The deal will run through the 2019-20 season, and MacDonald will not have a no-trade clause at his disposal.
"You never really know until you get here," MacDonald said. "The passion of the fans, the atmosphere of the rink was something I loved, even coming here as an opponent of the Flyers. Obviously, the [locker] room and the team dynamic is important. The way things are run is top-notch. I couldn't be happier."
The Flyers pushed to sign MacDonald to an extension now rather than wait until after the postseason, when the pull of free agency might be too strong. MacDonald, 27, is coming off a 4-year, $2 million deal with the Islanders. He will earn more next season with the Flyers than he did in his first seven professional seasons combined.
The Flyers needed to pay fair market value now or risk losing MacDonald to free agency. Otherwise, trading a second- and third-round pick, in addition to a low-level prospect, for 19 games and one playoff run would have been a hefty price to pay.
As a puck-moving defenseman, MacDonald will be an important piece on the Flyers' blue line, as they transition from the Kimmo Timonen and Mark Streit era to Shayne Gostisbehere, Samuel Morin, Robert Hagg and other defensemen of the future.
"We started talking a while ago," Flyers general manager Paul Holmgren said. "It took a little longer than we thought. We zeroed in on getting close. We just felt if we're going to do it, let's get it done and take it off his plate and let him focus on playing in the playoffs."
While some may view MacDonald's contract as an overpayment, the Flyers seem to have paid fair market value, considering only a few defensemen of his age and ability will be available this summer, such as Pittsburgh's Matt Niskanen (27), New Jersey's Mark Fayne (26) and Columbus' Nikita Nikitin (27).
The Flyers also bought significant cost certainly in MacDonald's lengthy contract ahead of years when the salary cap will rise, perhaps dramatically. Holmgren said the Flyers were even comfortable with going longer than 6 years - even though he does play a grueling position and blocked more shots (242) than anyone else in the NHL this season by a wide margin (31).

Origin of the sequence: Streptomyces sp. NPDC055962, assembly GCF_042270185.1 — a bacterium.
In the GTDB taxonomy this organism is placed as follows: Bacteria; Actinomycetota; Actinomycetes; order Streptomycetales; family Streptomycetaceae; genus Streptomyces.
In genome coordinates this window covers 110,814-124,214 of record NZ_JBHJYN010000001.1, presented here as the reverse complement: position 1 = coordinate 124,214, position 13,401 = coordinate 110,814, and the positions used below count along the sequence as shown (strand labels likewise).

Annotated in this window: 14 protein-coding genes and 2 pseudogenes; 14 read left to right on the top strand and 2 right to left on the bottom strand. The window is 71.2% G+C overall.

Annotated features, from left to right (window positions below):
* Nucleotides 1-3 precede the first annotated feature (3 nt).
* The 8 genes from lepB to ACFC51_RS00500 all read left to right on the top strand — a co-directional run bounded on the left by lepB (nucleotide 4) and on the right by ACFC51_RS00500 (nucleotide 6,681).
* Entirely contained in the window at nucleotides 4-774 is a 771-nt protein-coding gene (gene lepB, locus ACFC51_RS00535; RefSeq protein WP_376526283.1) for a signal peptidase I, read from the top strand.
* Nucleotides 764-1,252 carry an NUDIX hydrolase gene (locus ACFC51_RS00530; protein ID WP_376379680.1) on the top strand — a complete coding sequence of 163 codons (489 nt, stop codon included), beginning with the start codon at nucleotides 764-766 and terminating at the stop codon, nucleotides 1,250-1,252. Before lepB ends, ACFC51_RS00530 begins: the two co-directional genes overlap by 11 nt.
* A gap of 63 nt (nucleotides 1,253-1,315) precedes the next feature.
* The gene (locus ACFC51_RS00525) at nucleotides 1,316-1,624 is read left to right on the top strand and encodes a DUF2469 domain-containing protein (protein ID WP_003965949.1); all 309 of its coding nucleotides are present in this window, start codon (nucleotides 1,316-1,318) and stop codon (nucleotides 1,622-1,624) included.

"We kind of hashed it out a number of different scenarios, finishing in 6 [years]," MacDonald said. "I felt like it was a big commitment from them and a big commitment from me."
With MacDonald's deal, the Flyers now have $64 million counting against next season's projected $71.1 million cap, not including deals for Ray Emery, Timonen, Brayden Schenn, Steve Downie, Erik Gustafsson and Adam Hall.
With the Flyers, coach Craig Berube has allowed MacDonald to play more efficient minutes (22:00 per night average) than on Long Island, where he was asked to do everything at 25:25 in the absence of Streit this season.
That reduced stress atmosphere on the ice has come full circle off it, where he will finally be properly paid for his services.
"It's nice to get it out of the way, so I can concentrate on making a run," MacDonald said. "I think the Flyers are always a team that is going to spend the money to go for it every year. That's important to every player, I think, to be on a team that is competitive and tries to win it all."
Craig Berube said defenseman Nick Grossmann, who missed the final two games of the regular season to nurse an ankle injury, is fine and will play in Game 1 against the Rangers tomorrow night . . . Steve Downie missed practice with the same "upper-body" injury he's been suffering since November, according to a source. Listed as day-to-day, his status is unknown. Jason Akeson took his spot on line rushes in practice . . . Vinny Lecavalier also sat out practice with a vague maintenance day . . . The Flyers worked their power play in practice. Berube said they will have to tinker, based on "how aggressive [the Rangers'] Ryan McDonagh and Dan Girardi play" . . . Former Flyers coach Peter Laviolette will be the head coach of the U.S. men's national team at the World Championships next month in Belarus.
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